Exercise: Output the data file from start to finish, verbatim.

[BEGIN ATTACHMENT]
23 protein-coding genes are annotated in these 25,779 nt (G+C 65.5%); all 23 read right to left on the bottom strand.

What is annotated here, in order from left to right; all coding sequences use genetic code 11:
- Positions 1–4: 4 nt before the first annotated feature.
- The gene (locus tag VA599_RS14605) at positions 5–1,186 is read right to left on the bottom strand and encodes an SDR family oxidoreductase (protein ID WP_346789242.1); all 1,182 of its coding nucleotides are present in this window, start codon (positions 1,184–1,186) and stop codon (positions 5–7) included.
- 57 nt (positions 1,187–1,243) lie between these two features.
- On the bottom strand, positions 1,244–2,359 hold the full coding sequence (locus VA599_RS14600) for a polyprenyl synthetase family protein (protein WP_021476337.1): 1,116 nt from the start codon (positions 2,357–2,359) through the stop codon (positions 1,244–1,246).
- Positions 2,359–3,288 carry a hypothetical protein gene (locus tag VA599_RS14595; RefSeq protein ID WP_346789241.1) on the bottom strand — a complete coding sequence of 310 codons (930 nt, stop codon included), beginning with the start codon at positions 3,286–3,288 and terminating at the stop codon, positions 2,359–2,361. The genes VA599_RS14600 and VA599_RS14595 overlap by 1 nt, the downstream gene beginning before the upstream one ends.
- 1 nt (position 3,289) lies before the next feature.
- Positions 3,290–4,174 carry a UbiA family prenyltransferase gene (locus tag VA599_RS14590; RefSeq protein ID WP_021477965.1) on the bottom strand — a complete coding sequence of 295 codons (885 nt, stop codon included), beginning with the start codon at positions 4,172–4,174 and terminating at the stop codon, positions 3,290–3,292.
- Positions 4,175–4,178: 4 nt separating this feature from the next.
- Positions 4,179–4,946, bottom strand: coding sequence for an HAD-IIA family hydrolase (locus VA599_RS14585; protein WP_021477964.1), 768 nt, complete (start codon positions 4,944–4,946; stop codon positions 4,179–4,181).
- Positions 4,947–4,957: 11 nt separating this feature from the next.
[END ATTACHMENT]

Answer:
23 protein-coding genes are annotated in these 25,779 nt (G+C 65.5%); all 23 read right to left on the bottom strand.

What is annotated here, in order from left to right; all coding sequences use genetic code 11:
- Positions 1–4: 4 nt before the first annotated feature.
- The gene (locus tag VA599_RS14605) at positions 5–1,186 is read right to left on the bottom strand and encodes an SDR family oxidoreductase (protein ID WP_346789242.1); all 1,182 of its coding nucleotides are present in this window, start codon (positions 1,184–1,186) and stop codon (positions 5–7) included.
- 57 nt (positions 1,187–1,243) lie between these two features.
- On the bottom strand, positions 1,244–2,359 hold the full coding sequence (locus VA599_RS14600) for a polyprenyl synthetase family protein (protein WP_021476337.1): 1,116 nt from the start codon (positions 2,357–2,359) through the stop codon (positions 1,244–1,246).
- Positions 2,359–3,288 carry a hypothetical protein gene (locus tag VA599_RS14595; RefSeq protein ID WP_346789241.1) on the bottom strand — a complete coding sequence of 310 codons (930 nt, stop codon included), beginning with the start codon at positions 3,286–3,288 and terminating at the stop codon, positions 2,359–2,361. The genes VA599_RS14600 and VA599_RS14595 overlap by 1 nt, the downstream gene beginning before the upstream one ends.
- 1 nt (position 3,289) lies before the next feature.
- Positions 3,290–4,174 carry a UbiA family prenyltransferase gene (locus tag VA599_RS14590; RefSeq protein ID WP_021477965.1) on the bottom strand — a complete coding sequence of 295 codons (885 nt, stop codon included), beginning with the start codon at positions 4,172–4,174 and terminating at the stop codon, positions 3,290–3,292.
- Positions 4,175–4,178: 4 nt separating this feature from the next.
- Positions 4,179–4,946, bottom strand: coding sequence for an HAD-IIA family hydrolase (locus VA599_RS14585; protein WP_021477964.1), 768 nt, complete (start codon positions 4,944–4,946; stop codon positions 4,179–4,181).
- Positions 4,947–4,957: 11 nt separating this feature from the next.